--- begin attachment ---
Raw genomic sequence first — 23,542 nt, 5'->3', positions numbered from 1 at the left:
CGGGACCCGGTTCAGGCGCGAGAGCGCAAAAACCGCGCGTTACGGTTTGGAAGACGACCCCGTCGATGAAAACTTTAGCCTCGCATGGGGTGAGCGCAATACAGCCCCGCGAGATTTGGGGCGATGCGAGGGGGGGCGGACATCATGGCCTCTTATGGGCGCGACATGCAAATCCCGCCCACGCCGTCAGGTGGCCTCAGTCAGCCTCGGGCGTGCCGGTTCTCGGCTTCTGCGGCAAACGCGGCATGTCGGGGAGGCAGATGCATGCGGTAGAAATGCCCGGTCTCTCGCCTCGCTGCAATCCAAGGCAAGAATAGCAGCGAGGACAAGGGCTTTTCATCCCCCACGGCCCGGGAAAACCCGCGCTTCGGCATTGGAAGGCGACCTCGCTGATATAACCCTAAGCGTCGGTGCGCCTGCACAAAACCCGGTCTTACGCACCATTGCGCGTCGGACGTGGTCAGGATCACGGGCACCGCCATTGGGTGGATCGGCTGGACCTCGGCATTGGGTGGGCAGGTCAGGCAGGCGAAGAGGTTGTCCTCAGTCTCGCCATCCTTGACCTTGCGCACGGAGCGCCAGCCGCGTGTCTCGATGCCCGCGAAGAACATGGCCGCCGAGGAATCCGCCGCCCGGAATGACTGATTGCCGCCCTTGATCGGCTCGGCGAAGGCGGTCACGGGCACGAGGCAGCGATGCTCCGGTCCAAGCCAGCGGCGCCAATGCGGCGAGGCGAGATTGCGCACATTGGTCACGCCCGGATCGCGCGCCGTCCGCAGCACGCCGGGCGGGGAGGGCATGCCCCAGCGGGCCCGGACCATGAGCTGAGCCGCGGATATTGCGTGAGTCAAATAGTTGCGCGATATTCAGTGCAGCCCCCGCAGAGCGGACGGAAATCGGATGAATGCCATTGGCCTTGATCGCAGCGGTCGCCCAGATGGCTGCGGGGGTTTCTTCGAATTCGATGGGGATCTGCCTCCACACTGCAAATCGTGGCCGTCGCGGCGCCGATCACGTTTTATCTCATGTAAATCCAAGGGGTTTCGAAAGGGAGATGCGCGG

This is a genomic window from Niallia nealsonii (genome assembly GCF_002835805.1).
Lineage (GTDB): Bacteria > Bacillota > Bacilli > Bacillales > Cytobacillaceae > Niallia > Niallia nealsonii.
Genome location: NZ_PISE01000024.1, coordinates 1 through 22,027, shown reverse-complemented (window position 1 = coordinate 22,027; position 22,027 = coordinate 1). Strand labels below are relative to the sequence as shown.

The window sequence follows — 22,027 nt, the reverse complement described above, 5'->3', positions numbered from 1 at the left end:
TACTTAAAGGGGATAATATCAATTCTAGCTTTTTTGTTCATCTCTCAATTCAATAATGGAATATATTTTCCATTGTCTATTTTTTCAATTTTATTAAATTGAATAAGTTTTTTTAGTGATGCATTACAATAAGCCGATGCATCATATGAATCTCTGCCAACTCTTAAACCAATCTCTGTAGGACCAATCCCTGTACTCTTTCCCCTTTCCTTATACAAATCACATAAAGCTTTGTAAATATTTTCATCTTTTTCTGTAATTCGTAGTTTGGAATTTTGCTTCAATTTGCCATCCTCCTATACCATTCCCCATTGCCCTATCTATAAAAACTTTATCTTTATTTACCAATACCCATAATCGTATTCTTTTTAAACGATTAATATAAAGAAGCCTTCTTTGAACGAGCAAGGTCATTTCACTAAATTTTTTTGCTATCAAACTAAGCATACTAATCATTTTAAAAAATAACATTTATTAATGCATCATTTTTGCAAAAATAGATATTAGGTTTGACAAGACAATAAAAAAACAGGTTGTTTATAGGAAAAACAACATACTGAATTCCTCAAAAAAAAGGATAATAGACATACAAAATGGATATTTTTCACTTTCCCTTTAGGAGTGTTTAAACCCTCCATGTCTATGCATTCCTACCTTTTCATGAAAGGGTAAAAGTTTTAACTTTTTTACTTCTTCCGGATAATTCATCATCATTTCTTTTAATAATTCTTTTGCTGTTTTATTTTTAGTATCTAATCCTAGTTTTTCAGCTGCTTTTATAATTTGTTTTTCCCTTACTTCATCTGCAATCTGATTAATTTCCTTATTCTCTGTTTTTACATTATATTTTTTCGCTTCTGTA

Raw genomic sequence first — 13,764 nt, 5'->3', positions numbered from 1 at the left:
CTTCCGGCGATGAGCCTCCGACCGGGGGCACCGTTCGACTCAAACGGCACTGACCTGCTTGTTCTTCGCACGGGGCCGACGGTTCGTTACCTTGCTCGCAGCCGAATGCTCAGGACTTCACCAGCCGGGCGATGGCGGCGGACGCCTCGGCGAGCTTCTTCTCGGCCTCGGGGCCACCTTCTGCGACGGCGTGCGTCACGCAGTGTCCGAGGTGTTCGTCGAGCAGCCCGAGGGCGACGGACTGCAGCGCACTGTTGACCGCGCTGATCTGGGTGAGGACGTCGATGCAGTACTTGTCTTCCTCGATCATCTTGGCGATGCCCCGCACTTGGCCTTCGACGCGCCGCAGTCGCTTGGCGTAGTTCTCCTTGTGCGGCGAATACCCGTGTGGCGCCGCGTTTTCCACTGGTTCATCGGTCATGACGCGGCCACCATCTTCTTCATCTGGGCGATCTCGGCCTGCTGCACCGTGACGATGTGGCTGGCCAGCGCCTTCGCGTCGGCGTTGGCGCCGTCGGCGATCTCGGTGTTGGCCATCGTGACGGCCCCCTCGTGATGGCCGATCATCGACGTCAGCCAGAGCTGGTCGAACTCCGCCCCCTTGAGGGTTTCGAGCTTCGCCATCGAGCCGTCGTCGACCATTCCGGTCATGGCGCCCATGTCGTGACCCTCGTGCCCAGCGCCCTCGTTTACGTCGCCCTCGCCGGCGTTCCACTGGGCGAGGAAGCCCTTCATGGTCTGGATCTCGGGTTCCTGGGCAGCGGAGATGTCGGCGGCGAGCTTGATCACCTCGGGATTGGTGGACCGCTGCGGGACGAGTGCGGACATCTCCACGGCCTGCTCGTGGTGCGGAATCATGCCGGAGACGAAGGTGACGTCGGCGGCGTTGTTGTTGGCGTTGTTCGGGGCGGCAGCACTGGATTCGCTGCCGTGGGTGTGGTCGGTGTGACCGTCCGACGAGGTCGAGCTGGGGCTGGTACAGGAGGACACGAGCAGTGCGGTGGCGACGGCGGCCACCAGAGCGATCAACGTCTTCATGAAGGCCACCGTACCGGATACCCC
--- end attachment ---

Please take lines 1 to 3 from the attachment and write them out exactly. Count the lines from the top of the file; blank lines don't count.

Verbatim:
Raw genomic sequence first — 23,542 nt, 5'->3', positions numbered from 1 at the left:
CGGGACCCGGTTCAGGCGCGAGAGCGCAAAAACCGCGCGTTACGGTTTGGAAGACGACCCCGTCGATGAAAACTTTAGCCTCGCATGGGGTGAGCGCAATACAGCCCCGCGAGATTTGGGGCGATGCGAGGGGGGGCGGACATCATGGCCTCTTATGGGCGCGACATGCAAATCCCGCCCACGCCGTCAGGTGGCCTCAGTCAGCCTCGGGCGTGCCGGTTCTCGGCTTCTGCGGCAAACGCGGCATGTCGGGGAGGCAGATGCATGCGGTAGAAATGCCCGGTCTCTCGCCTCGCTGCAATCCAAGGCAAGAATAGCAGCGAGGACAAGGGCTTTTCATCCCCCACGGCCCGGGAAAACCCGCGCTTCGGCATTGGAAGGCGACCTCGCTGATATAACCCTAAGCGTCGGTGCGCCTGCACAAAACCCGGTCTTACGCACCATTGCGCGTCGGACGTGGTCAGGATCACGGGCACCGCCATTGGGTGGATCGGCTGGACCTCGGCATTGGGTGGGCAGGTCAGGCAGGCGAAGAGGTTGTCCTCAGTCTCGCCATCCTTGACCTTGCGCACGGAGCGCCAGCCGCGTGTCTCGATGCCCGCGAAGAACATGGCCGCCGAGGAATCCGCCGCCCGGAATGACTGATTGCCGCCCTTGATCGGCTCGGCGAAGGCGGTCACGGGCACGAGGCAGCGATGCTCCGGTCCAAGCCAGCGGCGCCAATGCGGCGAGGCGAGATTGCGCACATTGGTCACGCCCGGATCGCGCGCCGTCCGCAGCACGCCGGGCGGGGAGGGCATGCCCCAGCGGGCCCGGACCATGAGCTGAGCCGCGGATATTGCGTGAGTCAAATAGTTGCGCGATATTCAGTGCAGCCCCCGCAGAGCGGACGGAAATCGGATGAATGCCATTGGCCTTGATCGCAGCGGTCGCCCAGATGGCTGCGGGGGTTTCTTCGAATTCGATGGGGATCTGCCTCCACACTGCAAATCGTGGCCGTCGCGGCGCCGATCACGTTTTATCTCATGTAAATCCAAGGGGTTTCGAAAGGGAGATGCGCGG

This is a genomic window from Niallia nealsonii (genome assembly GCF_002835805.1).